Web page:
It is also not the first time that a backyard rink has appeared around the Basaraba house. The western Manitoba family has installed a home rink every winter for the last three years.

But what began as a way to hone hockey skills is now a much-needed outlet as the usual roster of extracurricular activities and recreational hockey leagues fall by the wayside.

Hockey skills were on display at the Basaraba backyard rink last year. photo: Troy Basaraba

“Two of my boys, they were in minor hockey when we first got going, so it was one of those (things) where you just threw it in the backyard to sharpen up the skills and go for that skate and keep the boys sharp and stuff like that, and they had such a whopper of a time on it that we just continued it last year,” Basaraba said.

“Then, this year, with the COVID hitting and all that other sort of stuff, it was like, ‘yeah, this will be a must thing to do this year to get the kids outside and get them some fresh air and get them active.’”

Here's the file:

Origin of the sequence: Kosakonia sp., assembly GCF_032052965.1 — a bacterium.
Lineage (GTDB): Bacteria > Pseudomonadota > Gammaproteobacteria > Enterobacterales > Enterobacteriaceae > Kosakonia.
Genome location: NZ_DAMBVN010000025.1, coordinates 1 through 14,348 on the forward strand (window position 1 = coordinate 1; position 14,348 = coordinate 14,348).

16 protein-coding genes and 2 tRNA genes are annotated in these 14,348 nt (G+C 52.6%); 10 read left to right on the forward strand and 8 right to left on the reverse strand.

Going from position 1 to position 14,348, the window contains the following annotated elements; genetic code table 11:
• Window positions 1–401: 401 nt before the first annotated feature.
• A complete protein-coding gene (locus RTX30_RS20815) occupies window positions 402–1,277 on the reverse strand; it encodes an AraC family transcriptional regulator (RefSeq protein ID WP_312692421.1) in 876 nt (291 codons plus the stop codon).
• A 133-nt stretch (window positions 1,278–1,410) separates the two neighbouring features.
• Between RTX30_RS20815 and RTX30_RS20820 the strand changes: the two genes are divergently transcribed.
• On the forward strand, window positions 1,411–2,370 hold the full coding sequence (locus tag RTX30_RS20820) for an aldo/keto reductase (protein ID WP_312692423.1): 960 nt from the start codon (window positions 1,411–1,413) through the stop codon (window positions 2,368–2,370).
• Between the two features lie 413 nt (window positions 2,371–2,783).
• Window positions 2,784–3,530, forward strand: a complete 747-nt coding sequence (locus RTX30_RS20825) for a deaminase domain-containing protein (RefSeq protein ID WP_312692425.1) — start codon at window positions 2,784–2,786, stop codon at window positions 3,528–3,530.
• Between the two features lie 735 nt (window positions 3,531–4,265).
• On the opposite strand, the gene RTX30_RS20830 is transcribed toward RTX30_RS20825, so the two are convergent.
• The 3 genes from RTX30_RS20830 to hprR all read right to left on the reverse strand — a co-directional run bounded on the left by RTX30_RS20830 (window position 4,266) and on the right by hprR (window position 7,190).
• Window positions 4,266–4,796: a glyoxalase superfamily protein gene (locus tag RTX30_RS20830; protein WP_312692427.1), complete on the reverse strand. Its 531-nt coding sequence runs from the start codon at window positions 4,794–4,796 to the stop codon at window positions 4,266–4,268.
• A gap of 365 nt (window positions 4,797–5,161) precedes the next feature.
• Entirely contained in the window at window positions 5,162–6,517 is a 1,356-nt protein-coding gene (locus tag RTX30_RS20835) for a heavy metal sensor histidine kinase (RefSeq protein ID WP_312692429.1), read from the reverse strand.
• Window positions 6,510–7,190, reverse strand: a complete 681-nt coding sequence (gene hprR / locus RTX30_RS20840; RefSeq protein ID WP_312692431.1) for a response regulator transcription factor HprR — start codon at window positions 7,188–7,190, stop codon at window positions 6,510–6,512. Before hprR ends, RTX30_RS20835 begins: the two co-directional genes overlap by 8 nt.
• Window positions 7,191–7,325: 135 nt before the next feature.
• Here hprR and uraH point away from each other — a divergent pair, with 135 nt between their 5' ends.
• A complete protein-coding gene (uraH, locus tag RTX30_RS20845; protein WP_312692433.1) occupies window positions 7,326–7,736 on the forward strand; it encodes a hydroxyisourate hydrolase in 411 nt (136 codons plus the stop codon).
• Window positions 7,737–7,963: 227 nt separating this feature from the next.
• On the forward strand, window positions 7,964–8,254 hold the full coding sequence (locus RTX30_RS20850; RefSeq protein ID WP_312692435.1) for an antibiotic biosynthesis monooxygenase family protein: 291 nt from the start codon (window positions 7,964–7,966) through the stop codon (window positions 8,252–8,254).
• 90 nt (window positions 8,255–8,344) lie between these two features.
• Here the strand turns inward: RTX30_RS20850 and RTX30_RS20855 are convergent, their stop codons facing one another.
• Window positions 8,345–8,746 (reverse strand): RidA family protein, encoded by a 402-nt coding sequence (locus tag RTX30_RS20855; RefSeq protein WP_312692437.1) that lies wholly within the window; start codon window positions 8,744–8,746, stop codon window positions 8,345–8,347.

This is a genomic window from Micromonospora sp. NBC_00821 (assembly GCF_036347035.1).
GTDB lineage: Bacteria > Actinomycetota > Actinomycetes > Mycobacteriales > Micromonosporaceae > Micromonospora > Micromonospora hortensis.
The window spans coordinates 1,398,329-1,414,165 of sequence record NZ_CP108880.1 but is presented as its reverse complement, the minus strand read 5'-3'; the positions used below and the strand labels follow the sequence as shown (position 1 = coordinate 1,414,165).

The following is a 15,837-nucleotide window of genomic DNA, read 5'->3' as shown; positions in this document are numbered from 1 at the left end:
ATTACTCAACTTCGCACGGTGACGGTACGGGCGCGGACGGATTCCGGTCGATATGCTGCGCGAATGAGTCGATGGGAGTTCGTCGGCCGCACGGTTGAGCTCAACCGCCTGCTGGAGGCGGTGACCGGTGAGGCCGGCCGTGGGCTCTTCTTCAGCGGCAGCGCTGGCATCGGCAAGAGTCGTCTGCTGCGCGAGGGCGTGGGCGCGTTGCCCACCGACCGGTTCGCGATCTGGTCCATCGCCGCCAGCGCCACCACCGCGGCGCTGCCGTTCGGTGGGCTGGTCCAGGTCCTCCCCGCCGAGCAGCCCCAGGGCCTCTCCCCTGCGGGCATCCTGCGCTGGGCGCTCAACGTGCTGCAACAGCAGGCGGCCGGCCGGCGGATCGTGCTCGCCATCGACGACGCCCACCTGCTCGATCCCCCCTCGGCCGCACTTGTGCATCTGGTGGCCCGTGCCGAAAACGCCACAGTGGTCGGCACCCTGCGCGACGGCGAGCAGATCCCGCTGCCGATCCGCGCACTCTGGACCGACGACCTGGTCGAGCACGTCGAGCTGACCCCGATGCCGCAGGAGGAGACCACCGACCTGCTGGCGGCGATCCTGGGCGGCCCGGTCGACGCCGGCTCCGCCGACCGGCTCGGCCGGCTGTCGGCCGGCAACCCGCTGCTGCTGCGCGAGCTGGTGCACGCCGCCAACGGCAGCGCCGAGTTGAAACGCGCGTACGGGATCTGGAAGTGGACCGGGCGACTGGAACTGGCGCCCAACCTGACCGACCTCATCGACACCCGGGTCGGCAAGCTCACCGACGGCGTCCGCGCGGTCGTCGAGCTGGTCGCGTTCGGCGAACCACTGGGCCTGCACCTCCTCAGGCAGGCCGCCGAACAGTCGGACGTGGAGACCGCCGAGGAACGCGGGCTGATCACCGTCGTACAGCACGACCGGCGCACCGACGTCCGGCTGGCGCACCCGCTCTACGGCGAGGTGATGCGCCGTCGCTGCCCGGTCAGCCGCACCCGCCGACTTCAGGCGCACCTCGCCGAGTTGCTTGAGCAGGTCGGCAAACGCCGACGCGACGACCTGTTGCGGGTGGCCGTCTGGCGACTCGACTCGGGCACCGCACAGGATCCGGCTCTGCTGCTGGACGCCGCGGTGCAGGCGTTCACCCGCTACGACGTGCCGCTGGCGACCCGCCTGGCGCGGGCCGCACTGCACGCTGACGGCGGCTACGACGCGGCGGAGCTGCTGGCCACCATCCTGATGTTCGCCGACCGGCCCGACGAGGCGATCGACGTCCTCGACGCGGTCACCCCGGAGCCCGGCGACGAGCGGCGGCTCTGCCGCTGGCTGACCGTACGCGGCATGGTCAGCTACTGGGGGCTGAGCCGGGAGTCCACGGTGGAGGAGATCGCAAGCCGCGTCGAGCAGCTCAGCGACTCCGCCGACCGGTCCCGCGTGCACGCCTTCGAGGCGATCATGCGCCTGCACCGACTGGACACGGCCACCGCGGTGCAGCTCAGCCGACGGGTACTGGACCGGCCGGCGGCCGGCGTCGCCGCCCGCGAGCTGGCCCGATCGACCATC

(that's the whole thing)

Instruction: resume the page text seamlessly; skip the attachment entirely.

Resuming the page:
The Basarabas’ acreage has proven a blessing in that regard, he added. Their children, aged eight and 10, are facing a much different year than last year, when their schedule was filled with activities ranging from 4-H beef to curling and guitar lessons.

“It’s very easy to kick the boys outside to go run around the backyard and burn off energy,” he said. “We brought in some 4-H animals and moved the cows out back, so they’ve been helping with building corrals and taking care of the chickens and all that other sort of stuff. As COVID hit and we’ve adjusted, there’s been lots of other stuff here that we’ve been able to lessen the blip in the radar for these kids.”

Business boon

Home rink demand has brought business in to the Manitou Building Centre, salesman Josh Friesen said. More local consumers have been looking for tarps, framing lumber and full kits for various rink sizes, he noted, ranging up to 40×80-foot rinks.

It’s a significant change from last year, when demand for home rink supplies was pretty much dead.

“I would say that last year we wouldn’t have any demand for people putting in backyard rinks, especially when you have a local rink here that’s open,” he said.

“This has kind of been the first year that we’ve had people calling and wanting to set something up themselves,” he added.

Costs and maintenance